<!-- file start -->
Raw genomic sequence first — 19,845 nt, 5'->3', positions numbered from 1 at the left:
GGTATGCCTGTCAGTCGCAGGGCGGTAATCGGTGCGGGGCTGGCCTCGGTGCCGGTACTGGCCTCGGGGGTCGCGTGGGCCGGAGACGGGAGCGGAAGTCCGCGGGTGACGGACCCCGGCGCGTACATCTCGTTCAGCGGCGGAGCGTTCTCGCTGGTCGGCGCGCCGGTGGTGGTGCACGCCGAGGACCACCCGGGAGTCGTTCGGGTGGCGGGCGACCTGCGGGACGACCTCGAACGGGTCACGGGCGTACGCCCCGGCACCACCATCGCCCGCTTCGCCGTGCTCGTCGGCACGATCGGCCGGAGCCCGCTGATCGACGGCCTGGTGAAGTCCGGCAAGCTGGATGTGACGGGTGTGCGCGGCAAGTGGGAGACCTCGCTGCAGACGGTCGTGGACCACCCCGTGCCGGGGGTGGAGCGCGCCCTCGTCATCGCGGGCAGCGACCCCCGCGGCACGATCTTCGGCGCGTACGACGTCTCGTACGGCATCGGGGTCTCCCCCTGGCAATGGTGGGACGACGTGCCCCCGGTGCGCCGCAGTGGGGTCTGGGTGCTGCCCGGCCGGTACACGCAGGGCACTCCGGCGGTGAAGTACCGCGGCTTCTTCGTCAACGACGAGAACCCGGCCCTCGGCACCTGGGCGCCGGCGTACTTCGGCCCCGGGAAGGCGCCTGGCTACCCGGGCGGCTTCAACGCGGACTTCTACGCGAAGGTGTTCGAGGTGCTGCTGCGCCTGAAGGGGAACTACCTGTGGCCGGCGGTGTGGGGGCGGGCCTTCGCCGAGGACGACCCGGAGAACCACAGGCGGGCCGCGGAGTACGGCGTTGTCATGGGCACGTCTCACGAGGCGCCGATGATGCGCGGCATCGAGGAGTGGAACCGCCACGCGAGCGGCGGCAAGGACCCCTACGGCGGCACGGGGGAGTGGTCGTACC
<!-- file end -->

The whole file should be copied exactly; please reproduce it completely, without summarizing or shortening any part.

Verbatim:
Raw genomic sequence first — 19,845 nt, 5'->3', positions numbered from 1 at the left:
GGTATGCCTGTCAGTCGCAGGGCGGTAATCGGTGCGGGGCTGGCCTCGGTGCCGGTACTGGCCTCGGGGGTCGCGTGGGCCGGAGACGGGAGCGGAAGTCCGCGGGTGACGGACCCCGGCGCGTACATCTCGTTCAGCGGCGGAGCGTTCTCGCTGGTCGGCGCGCCGGTGGTGGTGCACGCCGAGGACCACCCGGGAGTCGTTCGGGTGGCGGGCGACCTGCGGGACGACCTCGAACGGGTCACGGGCGTACGCCCCGGCACCACCATCGCCCGCTTCGCCGTGCTCGTCGGCACGATCGGCCGGAGCCCGCTGATCGACGGCCTGGTGAAGTCCGGCAAGCTGGATGTGACGGGTGTGCGCGGCAAGTGGGAGACCTCGCTGCAGACGGTCGTGGACCACCCCGTGCCGGGGGTGGAGCGCGCCCTCGTCATCGCGGGCAGCGACCCCCGCGGCACGATCTTCGGCGCGTACGACGTCTCGTACGGCATCGGGGTCTCCCCCTGGCAATGGTGGGACGACGTGCCCCCGGTGCGCCGCAGTGGGGTCTGGGTGCTGCCCGGCCGGTACACGCAGGGCACTCCGGCGGTGAAGTACCGCGGCTTCTTCGTCAACGACGAGAACCCGGCCCTCGGCACCTGGGCGCCGGCGTACTTCGGCCCCGGGAAGGCGCCTGGCTACCCGGGCGGCTTCAACGCGGACTTCTACGCGAAGGTGTTCGAGGTGCTGCTGCGCCTGAAGGGGAACTACCTGTGGCCGGCGGTGTGGGGGCGGGCCTTCGCCGAGGACGACCCGGAGAACCACAGGCGGGCCGCGGAGTACGGCGTTGTCATGGGCACGTCTCACGAGGCGCCGATGATGCGCGGCATCGAGGAGTGGAACCGCCACGCGAGCGGCGGCAAGGACCCCTACGGCGGCACGGGGGAGTGGTCGTACC